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  • Writer's picturedocschleg


Time Health published an article today on sleep. It sounds like science is moving beyond talking about the benefits of sleep and into the necessity of sleep. One notable statement made in the article is that chronic undersleeping can prematurely age the brain and possibly make us more prone to brain diseases (e.g., Alzheimer’s) in the future.

Sleep has been my Number 1 on Dr. Schlegelmilch's Big 3 List for a while (sleep, exercise, nutrition). If you are looking to make the biggest overall positive impact, in a holistic sense, on your life, get the right amount of sleep. Poor sleep can contribute to the following:

  • decrease concentration

  • decrease cognitive efficiency and accuracy

  • problems with memory

  • prematurely age the brain

  • (possibly) put us at risk for other cognitive diseases (e.g., Alzheimer's)

  • increase the risk of diseases like Type 2 Diabetes

  • weight gain

  • increase chances of depression and anxiety

  • cause aggitation, short temper, low cognitive and emotional stamina

  • and more...

Sleep is not only one of the main things I use to guage presence of and severity of many mental health problems, it is also a part of my treatment regimen in most cases where clients report stress, depression, anxiety, anger, relationship problems, vocational/academic problems, and more. I cannot stress the importance of adequate sleep.

What does science recommend? 7-8 hours of uninterrupted sleep, 5-7 nights a week, for the rest of your life starting today. It is also important to note that more is not better in this case. Teens need up to 9 hours a night, but most adults do not seem to need more than 8 if they are consistently getting that much each night. In fact, for most adults, getting more than 8 hours of sleep at night puts you at greater risk for depression. I'm not making this up.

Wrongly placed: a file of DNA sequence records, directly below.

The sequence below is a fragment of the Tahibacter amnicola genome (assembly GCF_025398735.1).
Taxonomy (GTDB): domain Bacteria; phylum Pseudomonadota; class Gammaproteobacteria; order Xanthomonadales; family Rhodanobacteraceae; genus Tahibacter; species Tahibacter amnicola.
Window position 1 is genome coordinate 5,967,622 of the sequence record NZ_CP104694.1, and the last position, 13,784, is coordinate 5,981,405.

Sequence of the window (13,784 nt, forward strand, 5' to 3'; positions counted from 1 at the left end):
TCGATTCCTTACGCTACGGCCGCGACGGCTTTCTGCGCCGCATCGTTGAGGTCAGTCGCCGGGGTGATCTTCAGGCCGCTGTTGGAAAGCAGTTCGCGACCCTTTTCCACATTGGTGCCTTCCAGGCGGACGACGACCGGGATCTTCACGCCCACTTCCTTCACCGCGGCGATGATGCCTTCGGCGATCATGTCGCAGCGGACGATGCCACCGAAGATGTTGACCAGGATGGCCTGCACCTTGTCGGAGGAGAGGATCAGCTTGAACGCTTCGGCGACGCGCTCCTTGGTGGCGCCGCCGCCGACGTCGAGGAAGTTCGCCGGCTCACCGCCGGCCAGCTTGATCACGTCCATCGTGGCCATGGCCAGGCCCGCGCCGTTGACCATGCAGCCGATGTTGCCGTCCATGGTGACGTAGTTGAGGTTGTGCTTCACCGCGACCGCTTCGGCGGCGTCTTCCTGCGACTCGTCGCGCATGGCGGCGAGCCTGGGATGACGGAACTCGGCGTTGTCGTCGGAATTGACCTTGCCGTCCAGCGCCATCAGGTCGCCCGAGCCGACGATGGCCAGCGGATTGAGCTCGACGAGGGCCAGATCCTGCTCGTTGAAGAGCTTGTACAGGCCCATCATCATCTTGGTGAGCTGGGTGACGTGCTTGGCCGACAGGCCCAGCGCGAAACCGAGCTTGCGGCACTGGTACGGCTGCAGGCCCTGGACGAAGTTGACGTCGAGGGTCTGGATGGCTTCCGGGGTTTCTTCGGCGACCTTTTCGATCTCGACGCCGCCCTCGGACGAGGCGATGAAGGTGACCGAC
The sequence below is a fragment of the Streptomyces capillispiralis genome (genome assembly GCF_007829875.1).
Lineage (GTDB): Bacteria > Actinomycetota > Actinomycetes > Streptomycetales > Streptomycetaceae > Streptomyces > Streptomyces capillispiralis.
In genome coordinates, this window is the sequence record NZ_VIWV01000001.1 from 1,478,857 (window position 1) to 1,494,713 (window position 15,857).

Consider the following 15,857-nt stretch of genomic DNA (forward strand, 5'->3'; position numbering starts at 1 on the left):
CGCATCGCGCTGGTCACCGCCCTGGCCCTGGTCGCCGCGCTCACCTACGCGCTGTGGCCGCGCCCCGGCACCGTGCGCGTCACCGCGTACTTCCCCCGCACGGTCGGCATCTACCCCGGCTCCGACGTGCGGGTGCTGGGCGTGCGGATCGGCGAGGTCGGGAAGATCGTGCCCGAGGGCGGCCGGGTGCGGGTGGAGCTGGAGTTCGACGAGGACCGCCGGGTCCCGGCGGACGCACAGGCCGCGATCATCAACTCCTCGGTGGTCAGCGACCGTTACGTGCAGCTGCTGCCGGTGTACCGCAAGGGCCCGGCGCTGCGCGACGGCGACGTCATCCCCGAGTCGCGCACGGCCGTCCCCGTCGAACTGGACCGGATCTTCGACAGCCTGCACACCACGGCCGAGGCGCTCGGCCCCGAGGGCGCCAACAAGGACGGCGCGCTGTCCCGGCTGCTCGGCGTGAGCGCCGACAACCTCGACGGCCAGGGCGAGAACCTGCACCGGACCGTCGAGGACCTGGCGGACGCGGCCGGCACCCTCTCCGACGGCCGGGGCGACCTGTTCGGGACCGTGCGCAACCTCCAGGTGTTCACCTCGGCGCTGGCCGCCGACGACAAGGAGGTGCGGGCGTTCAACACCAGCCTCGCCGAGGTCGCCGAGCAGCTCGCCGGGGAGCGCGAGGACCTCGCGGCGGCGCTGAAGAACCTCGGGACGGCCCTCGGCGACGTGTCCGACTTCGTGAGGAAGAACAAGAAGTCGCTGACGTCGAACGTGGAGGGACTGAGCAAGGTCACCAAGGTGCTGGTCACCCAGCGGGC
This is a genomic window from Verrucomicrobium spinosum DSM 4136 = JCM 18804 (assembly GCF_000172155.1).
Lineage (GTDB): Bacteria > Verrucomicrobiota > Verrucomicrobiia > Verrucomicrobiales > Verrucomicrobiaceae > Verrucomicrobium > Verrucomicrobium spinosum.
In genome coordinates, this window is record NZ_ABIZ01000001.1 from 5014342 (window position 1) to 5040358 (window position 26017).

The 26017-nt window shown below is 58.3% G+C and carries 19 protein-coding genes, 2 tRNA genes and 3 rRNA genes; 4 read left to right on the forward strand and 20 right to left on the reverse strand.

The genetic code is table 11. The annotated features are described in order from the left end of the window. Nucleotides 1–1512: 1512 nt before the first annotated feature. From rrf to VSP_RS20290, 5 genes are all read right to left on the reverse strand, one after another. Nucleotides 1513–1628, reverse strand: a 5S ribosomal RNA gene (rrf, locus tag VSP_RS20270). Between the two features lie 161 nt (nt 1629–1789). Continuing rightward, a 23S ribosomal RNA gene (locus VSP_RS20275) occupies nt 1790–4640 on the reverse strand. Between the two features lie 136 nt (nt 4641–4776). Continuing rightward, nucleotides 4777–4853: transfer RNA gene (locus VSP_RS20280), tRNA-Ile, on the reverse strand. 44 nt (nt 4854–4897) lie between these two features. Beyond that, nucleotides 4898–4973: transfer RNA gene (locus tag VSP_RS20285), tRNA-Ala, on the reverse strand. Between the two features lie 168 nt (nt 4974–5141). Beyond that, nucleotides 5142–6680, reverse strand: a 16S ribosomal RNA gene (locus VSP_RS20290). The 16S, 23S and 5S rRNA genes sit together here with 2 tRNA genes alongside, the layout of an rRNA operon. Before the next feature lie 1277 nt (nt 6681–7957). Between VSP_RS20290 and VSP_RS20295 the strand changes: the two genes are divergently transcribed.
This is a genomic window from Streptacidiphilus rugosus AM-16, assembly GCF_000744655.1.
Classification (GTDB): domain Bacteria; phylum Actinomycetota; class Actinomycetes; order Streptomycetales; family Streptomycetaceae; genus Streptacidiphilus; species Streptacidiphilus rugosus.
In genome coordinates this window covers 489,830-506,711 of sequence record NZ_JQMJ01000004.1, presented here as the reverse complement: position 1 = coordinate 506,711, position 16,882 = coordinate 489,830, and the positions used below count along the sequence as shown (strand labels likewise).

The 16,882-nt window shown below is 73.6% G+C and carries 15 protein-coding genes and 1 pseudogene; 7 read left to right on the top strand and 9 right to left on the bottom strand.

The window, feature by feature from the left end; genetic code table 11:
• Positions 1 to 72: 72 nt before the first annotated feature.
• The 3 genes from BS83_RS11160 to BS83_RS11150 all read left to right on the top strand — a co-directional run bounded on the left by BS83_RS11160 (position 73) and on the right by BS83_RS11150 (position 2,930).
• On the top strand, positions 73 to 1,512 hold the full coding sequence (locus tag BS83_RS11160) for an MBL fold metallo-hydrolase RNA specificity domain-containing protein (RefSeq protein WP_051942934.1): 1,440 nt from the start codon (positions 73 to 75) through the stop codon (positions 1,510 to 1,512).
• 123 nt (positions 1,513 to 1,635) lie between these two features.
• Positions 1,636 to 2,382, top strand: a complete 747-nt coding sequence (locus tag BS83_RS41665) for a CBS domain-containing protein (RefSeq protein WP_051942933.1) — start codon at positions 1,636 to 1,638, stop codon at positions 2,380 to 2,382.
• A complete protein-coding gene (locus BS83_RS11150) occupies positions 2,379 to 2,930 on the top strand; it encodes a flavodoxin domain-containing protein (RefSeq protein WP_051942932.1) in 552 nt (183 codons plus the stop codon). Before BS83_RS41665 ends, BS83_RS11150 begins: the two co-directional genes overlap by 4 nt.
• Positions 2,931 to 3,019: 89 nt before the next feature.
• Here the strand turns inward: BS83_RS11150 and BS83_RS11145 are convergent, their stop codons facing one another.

If you would like to start working on your "sleep hygiene", before you move into the realm of medications (do not use sleep medications without your physician's supervision), try some or all of the following for at least 2 weeks:

  • pick a bedtime (do not stray more than 30 minutes plus/minus)

  • pick a wake up time (that you follow even on weekends)

  • create a bedtime routine that you start 30-45 minutes prior to bedtime

  • reading

  • stretching

  • meditation, praying, deep breathing

  • brushing teeth, bathing (these things can signal the body that it's time to sleep)

  • no TV, computer, or phone (these signal the body it's time to be alert)

  • exercise 30-45 minutes during the day (preferably the morning)

  • sleep with a facemask (dark as possible is good)

  • use a white noise maker (it takes about 5 minutes to stop noticing it)

  • get exposure to direct sunlight during the day

  • get a new bed (if yours is old, too small, or otherwise uncomfortable)

I use nearly all of the above strategies, and the more I stick to them, the better I sleep. If you are still having trouble after using several/all of these strategies for at least 2 weeks, contact your healthcare professional. Psychologists are also excellent at helping people improve their sleep hygiene, so give me or one of my colleagues a call and we can probably help. It should be noted that there are such things as "sleep disorders" that can be organic, chemical, or psycholgical in nature. If you feel you might qualify for a sleep disorder and are not already under the care of a professional, please contact your healthcare professional right away.

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